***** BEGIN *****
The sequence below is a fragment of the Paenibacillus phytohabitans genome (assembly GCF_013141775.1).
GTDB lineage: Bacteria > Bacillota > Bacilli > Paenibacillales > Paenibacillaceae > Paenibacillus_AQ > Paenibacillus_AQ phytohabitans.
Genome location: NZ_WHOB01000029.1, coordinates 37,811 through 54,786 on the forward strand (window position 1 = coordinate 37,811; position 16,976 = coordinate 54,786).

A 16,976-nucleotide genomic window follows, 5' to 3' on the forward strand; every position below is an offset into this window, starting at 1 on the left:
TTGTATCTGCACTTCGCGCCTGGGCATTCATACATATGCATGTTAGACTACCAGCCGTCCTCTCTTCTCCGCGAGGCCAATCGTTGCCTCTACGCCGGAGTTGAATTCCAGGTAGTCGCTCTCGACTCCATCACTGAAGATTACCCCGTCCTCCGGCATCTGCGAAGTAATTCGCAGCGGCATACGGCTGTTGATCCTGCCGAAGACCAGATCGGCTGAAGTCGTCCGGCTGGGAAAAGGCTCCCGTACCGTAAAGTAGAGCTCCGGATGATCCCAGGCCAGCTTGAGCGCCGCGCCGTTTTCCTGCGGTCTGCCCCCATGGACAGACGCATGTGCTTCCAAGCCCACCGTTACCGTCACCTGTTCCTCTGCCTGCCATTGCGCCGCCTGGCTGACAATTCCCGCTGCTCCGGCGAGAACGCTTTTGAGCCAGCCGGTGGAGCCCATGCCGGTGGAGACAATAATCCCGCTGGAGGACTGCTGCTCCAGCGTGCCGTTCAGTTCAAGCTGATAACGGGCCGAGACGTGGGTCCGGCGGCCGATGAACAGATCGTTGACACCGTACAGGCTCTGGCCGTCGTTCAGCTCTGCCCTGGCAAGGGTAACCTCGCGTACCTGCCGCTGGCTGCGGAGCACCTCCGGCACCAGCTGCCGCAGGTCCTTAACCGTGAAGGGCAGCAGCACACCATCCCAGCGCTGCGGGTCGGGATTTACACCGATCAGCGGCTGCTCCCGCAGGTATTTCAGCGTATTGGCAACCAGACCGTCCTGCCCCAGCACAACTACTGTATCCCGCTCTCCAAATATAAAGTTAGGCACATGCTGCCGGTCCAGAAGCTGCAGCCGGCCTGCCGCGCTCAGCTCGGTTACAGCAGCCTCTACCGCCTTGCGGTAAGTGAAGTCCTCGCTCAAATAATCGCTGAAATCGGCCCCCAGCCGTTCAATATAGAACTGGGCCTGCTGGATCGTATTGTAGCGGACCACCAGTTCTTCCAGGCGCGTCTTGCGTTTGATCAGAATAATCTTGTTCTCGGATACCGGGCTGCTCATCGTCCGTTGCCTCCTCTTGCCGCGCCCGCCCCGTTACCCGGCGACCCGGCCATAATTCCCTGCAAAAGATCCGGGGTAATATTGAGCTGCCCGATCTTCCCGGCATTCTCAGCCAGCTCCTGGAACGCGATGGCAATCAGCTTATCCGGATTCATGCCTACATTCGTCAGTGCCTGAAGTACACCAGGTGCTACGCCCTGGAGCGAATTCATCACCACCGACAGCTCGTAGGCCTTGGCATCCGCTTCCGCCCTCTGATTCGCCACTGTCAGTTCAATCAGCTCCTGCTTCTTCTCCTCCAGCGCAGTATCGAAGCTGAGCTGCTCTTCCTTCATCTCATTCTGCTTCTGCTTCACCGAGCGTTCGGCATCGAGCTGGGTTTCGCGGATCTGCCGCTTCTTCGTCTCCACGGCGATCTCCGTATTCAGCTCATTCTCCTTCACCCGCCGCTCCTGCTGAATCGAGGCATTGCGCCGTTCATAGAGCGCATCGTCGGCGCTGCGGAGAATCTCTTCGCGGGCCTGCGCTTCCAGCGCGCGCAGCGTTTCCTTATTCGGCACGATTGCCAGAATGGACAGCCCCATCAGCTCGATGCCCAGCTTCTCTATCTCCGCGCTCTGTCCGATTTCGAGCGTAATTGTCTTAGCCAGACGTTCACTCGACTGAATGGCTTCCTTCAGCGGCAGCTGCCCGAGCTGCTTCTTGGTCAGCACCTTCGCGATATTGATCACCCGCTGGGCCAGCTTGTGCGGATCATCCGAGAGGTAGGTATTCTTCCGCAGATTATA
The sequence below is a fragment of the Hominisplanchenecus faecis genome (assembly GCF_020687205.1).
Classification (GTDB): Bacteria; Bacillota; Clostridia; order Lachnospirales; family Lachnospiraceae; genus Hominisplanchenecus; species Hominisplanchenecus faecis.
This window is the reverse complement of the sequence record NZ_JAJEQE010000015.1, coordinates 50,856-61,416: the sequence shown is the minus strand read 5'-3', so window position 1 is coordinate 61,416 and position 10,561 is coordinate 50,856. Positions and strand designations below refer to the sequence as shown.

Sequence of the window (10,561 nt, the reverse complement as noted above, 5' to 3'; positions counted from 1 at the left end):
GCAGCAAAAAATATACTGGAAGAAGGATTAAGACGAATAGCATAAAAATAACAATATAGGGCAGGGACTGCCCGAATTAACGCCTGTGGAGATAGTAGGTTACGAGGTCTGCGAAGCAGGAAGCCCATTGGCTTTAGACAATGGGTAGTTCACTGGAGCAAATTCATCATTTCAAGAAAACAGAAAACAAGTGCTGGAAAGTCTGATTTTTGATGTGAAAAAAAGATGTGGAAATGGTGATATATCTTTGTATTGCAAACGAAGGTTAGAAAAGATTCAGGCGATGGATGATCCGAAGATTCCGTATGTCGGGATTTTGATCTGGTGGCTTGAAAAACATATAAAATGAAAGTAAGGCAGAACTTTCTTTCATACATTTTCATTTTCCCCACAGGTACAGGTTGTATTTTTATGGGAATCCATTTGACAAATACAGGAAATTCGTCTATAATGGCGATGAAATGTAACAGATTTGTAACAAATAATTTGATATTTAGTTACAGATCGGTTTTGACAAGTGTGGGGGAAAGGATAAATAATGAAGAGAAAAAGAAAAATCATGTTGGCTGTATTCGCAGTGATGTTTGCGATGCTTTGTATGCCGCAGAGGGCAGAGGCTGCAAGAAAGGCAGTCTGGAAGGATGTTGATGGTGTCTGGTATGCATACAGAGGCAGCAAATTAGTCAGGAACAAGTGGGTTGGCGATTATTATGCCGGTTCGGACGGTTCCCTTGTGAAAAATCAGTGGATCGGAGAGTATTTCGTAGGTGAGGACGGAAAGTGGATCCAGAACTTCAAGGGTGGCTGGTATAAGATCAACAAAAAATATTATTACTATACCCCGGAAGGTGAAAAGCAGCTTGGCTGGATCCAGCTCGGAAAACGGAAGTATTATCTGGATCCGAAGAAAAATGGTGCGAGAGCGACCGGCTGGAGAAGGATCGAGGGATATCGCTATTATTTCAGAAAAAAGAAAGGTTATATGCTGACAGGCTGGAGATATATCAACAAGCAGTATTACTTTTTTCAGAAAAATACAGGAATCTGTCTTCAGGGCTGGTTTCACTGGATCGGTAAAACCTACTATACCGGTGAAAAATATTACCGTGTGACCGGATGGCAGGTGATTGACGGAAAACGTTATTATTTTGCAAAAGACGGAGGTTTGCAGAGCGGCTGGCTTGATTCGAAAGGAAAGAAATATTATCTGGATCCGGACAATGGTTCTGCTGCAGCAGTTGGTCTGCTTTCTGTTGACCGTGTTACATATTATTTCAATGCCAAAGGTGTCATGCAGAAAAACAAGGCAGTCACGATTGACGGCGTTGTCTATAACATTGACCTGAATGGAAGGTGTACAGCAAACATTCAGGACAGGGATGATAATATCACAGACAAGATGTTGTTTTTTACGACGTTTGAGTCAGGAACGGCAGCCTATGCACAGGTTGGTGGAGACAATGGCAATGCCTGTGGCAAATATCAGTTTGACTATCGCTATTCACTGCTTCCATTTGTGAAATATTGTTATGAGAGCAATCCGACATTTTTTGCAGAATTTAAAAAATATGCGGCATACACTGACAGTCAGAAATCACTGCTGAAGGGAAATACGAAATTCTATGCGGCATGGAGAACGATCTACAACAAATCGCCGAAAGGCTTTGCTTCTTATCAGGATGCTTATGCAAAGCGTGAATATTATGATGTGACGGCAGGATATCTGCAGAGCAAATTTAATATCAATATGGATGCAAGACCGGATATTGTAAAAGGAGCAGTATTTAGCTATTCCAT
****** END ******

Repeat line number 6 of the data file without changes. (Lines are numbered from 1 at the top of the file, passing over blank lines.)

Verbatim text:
The sequence below is a fragment of the Hominisplanchenecus faecis genome (assembly GCF_020687205.1).